The innovation is beginning to seep into consumer electronics. In the early 2000s, headphone sets appeared that played music via the user’s bones, but the systems were hamstrung by high cost and low quality, with common complaints about muffled and distorted sound. The makers of Aftershokz believe they have solved those problems with a unit that retails for $79.
“The difficulty has been in transmitting vibrations through bone with enough power to be musical”, says CEO Bruce Borenstein. “You need around 20,000 Hz to power the dual transducers, which has been our big breakthrough”.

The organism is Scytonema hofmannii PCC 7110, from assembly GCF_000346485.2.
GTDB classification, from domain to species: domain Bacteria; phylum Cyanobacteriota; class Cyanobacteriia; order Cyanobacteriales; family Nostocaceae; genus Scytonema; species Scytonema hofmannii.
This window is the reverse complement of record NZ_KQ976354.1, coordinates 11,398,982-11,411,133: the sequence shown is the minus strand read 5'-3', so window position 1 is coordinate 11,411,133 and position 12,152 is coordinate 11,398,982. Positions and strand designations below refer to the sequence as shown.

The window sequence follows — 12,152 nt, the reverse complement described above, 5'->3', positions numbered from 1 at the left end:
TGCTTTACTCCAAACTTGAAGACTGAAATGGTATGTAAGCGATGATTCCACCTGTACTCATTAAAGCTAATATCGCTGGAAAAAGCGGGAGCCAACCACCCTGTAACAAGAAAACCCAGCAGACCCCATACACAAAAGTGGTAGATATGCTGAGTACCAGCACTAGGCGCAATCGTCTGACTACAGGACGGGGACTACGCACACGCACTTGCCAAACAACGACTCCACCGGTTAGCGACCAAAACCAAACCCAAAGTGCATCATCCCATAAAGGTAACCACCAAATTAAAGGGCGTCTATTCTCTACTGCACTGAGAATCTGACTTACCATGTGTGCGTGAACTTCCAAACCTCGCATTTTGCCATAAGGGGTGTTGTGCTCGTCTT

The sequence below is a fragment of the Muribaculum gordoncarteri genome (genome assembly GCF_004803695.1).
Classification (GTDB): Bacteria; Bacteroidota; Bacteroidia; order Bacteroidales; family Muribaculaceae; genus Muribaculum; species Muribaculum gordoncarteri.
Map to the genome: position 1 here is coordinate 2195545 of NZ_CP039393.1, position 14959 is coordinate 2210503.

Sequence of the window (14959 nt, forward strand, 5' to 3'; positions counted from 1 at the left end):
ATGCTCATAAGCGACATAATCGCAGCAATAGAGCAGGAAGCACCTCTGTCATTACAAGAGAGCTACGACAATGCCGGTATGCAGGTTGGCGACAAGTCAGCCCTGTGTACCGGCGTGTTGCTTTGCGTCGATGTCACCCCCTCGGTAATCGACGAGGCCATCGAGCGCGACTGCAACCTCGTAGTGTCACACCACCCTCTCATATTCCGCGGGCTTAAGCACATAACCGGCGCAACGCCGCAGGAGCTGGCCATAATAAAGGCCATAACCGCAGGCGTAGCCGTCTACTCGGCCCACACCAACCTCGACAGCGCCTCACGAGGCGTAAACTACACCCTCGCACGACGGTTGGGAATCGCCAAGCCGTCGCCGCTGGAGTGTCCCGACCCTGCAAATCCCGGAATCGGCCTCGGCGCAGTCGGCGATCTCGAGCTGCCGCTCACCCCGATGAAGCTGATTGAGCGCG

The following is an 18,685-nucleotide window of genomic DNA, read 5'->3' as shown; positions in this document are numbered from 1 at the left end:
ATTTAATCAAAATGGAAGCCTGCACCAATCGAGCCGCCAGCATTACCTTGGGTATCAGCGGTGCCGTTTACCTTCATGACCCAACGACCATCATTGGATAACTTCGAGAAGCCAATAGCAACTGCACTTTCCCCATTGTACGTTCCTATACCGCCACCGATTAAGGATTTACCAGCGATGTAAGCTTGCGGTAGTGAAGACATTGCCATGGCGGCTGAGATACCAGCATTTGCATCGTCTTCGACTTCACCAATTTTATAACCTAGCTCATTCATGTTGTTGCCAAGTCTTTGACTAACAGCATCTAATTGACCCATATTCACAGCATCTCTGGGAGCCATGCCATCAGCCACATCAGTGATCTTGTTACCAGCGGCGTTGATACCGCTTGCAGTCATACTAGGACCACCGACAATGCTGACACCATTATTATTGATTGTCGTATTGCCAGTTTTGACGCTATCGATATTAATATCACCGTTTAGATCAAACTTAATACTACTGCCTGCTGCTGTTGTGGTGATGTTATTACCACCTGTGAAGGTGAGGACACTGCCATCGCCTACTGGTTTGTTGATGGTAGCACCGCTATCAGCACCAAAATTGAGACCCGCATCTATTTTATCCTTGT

The bone conduction system offers key safety advantages over traditional earphones, by leaving the user’s ears free so that they are not distracted from their environment. It is even possible to drive wearing them, as they comply with the legal requirement to be able to hear on the road.